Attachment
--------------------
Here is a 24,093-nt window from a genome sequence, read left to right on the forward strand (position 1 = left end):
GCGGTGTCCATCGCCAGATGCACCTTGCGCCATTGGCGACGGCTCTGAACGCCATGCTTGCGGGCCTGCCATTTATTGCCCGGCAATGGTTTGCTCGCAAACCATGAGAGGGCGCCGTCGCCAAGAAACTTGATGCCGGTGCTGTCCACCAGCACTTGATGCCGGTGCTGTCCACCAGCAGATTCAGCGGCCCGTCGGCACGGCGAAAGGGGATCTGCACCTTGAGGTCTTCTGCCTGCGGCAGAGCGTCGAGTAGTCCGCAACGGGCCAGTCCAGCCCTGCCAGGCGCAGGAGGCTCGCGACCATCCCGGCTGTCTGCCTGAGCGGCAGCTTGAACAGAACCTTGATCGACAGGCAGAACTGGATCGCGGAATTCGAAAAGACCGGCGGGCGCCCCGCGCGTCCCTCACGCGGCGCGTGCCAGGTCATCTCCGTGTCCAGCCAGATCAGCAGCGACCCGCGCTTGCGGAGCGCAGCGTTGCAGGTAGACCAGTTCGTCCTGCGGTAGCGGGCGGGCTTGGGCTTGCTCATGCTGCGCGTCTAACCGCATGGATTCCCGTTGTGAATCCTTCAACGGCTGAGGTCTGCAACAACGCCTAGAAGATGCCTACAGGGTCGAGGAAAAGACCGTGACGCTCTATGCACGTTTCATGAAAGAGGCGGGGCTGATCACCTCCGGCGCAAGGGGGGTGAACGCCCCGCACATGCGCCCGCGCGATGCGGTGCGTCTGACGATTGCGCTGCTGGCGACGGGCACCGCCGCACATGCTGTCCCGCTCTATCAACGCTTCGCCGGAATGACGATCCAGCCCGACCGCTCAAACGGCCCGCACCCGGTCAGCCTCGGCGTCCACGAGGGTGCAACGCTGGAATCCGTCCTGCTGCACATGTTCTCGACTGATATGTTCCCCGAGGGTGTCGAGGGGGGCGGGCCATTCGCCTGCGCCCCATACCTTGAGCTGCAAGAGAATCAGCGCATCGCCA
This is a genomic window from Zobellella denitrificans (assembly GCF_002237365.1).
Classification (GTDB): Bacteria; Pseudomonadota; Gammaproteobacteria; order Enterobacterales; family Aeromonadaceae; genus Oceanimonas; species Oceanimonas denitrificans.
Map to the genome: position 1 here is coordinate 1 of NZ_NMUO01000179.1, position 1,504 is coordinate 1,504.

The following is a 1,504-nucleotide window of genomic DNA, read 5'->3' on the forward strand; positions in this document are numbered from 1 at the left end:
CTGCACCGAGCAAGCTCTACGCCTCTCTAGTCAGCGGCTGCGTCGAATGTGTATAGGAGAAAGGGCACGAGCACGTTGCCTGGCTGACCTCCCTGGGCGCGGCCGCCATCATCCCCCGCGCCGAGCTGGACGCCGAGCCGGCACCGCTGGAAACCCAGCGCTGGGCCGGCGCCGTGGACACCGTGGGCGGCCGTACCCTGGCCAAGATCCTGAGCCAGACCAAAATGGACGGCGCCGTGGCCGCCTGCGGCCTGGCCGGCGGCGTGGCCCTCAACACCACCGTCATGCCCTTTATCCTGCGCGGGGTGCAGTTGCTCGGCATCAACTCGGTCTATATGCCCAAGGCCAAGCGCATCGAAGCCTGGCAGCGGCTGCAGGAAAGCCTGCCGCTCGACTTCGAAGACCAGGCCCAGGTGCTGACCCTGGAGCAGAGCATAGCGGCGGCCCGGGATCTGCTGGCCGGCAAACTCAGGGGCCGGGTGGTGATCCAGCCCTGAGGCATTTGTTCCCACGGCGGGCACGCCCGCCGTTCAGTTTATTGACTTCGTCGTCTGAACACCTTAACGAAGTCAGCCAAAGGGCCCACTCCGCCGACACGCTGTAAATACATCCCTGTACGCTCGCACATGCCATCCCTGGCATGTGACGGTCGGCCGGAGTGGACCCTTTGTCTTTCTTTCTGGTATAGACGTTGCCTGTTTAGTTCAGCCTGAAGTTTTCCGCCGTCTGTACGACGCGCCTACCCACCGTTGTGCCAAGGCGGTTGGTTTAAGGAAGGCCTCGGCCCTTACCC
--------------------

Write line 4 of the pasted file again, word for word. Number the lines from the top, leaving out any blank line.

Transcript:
Classification (GTDB): Bacteria; Pseudomonadota; Gammaproteobacteria; order Enterobacterales; family Aeromonadaceae; genus Oceanimonas; species Oceanimonas denitrificans.